Jo’s happiest moments were when she was able to make baby Ruby sleep, and her life became all about her, so much so that she forgot that she had a vlog that needed to be run. Caroline, her assistant, reminded her that the readers were still waiting for the baby picture, and since it had been over a month since the last upload, they had started questioning the credibility of the website. But Jo was not in a mental or physical state to care about anything. Her house was a mess, and her life was messier. Spencer was always there to help and had her back at all times, but Jo didn’t like leaving her daughter with him, as she harbored some strange fears. Once Jo woke up startled, she saw her dog chewing a bone, and instantly she imagined the worst possible thing. Though the couple dismissed the issue, they went to see a doctor and told him how nervous they were about parenthood in general. Jo told the doctor that Ruby cried a lot, to the point that nothing seemed to make her stop. The doctor told both Spencer and Jo that their child looked fantastic and that there was nothing to worry about.

The hormones made Jo restless and impatient, and there were times when she just snapped at people for no apparent reason. Spencer knew that she needed to take a break and get her life back. He wanted her to trust him with Ruby and, once in a while, go out alone and meet her friends for a change. Once, Jo had taken Ruby out for a walk when she stumbled with the baby stroller, and for a moment, she felt like Ruby got hurt. Shelly, who lived in the neighborhood, came running to check if she was fine. Shelly took her to meet her friends, a group of young mothers who probably had gone through or were going through a similar phase. Jo couldn’t help but notice how well-rested and happy they looked. She asked them how they managed their lives while taking care of the baby. Jo didn’t want to sound like she hated her kid, but she was curious to know what they were doing differently because whatever she was doing was clearly not sufficient. Spencer finally asked his wife to come on a dinner date with him, as it had been long, and he needed Jo to get some alone time without Ruby.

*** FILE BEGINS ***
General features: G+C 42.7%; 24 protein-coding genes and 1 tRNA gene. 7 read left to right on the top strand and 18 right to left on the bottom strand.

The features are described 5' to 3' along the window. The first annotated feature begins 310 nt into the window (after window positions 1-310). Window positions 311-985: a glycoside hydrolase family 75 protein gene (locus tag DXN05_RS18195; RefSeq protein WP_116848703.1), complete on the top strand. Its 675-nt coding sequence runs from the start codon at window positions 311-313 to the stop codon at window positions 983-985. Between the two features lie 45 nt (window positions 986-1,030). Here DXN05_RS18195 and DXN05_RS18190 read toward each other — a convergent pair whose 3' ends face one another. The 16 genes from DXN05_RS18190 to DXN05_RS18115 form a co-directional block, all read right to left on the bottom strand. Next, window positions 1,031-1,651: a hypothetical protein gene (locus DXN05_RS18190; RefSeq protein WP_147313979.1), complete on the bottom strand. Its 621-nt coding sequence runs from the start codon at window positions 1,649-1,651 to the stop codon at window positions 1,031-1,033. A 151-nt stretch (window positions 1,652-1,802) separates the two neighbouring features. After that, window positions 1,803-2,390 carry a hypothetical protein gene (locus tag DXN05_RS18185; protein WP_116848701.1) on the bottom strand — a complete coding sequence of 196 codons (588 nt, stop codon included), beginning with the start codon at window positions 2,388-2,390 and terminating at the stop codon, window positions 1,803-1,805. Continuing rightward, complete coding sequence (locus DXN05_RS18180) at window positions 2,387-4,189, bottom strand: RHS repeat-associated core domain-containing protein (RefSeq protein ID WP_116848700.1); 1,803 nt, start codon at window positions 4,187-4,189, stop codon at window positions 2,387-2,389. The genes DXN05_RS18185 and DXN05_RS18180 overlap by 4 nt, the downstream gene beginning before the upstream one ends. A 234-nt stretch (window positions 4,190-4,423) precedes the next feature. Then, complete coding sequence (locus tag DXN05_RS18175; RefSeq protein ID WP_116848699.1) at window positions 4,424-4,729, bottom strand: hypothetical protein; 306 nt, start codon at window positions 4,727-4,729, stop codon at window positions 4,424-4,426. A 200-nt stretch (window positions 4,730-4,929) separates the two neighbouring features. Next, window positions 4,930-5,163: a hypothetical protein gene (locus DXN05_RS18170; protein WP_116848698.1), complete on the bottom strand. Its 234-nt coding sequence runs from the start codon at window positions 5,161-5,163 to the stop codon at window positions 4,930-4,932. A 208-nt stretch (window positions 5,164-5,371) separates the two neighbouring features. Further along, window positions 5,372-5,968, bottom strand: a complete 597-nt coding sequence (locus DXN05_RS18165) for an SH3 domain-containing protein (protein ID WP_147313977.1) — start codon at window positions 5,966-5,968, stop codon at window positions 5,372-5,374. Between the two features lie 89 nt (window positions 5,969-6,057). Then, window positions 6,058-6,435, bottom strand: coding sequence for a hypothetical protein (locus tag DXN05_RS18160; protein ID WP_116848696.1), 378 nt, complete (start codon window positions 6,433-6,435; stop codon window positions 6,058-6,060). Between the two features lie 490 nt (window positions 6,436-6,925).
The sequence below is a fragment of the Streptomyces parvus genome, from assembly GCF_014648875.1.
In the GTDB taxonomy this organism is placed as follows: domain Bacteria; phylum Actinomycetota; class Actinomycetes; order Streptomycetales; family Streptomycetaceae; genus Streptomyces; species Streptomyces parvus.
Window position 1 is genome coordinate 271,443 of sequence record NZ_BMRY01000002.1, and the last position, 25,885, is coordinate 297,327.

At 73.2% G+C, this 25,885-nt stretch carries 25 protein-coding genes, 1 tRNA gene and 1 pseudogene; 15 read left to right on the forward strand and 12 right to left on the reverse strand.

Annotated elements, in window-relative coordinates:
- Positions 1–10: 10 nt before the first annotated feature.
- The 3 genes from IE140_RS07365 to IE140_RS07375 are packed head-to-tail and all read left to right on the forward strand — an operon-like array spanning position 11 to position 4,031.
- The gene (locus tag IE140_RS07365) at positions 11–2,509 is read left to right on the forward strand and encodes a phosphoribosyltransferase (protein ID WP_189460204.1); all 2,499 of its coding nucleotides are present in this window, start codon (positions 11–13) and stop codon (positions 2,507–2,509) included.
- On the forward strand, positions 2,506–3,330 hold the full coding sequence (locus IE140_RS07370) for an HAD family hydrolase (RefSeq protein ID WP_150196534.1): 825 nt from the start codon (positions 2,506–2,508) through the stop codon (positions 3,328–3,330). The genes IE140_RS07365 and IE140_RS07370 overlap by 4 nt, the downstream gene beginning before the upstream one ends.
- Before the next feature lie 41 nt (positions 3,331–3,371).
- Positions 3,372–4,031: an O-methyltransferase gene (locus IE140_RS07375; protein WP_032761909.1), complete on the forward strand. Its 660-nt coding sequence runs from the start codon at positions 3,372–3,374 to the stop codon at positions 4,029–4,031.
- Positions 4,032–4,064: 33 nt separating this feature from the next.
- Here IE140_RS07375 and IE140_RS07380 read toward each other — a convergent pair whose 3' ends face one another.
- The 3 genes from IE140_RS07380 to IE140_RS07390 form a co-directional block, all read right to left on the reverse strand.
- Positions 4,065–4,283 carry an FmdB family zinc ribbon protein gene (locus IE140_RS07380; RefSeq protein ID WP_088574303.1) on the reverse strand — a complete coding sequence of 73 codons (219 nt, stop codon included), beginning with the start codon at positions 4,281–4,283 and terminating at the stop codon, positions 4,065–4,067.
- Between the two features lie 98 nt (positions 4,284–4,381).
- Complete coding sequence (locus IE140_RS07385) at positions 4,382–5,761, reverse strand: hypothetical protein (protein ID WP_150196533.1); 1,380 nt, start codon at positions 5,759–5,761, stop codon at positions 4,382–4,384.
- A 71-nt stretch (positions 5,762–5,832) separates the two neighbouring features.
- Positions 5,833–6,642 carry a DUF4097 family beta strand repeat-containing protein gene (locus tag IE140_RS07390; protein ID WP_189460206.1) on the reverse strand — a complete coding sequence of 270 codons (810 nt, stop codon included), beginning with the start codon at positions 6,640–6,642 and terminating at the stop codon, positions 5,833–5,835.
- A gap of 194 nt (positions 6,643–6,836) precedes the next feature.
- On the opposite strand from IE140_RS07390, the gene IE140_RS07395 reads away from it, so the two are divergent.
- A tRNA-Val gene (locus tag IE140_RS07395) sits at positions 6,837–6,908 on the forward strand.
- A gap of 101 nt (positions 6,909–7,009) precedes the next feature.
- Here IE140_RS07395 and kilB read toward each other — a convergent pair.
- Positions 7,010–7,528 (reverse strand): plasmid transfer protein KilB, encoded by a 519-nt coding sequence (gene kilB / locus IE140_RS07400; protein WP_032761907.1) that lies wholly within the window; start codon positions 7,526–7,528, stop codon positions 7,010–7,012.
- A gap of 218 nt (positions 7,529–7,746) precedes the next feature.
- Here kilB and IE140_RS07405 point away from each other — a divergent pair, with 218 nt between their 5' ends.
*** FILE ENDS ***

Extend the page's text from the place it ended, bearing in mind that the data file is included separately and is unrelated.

Jo did go out for dinner, but hell broke loose when, while watching Ruby on the baby cam, she noticed the presence of a weird apparition near the cradle that was whispering something in her daughter’s ear. Jo rushed out of the hotel and rode back home, only to discover that Ruby was safe and that the voice she had heard over the baby cam was Doris, Spencer’s mother.


‘Baby Ruby’ Ending Explained: Was Jo Able To Overcome Her Paranoia?

After that dinner date debacle, Jo started feeling that her baby was angry or disappointed with her. The fatigue, the hormonal changes, and everything else started playing on her mind, and she was constantly losing control of her life. She started seeing her baby as a sinister entity that was trying to trouble her intentionally. She yelled at the baby at times, telling her she wouldn’t let her win. The thought of killing her baby came to her mind more than once. Obviously, her postpartum depression had completely taken over her subconscious, and she was constantly moving away from reality. The hallucinations and visions weren’t stopping either, and she was always angry in her bones, and we saw her losing her temper on more than one occasion and arguing with Spencer when he was just trying to help. In a fit of rage, Jo decided that she would go out to party with Shelly and other mothers, and though Spencer didn’t have a problem with it, he knew that the motive behind it was not right. That night, Jo got intimate with Shelly, and she passed out in her car in the parking lot. It was probably the first time in months that Jo had slept properly. Spencer sarcastically commented on how nice it was to finally be able to spend some alone time with her daughter, and Jo didn’t take it very nicely.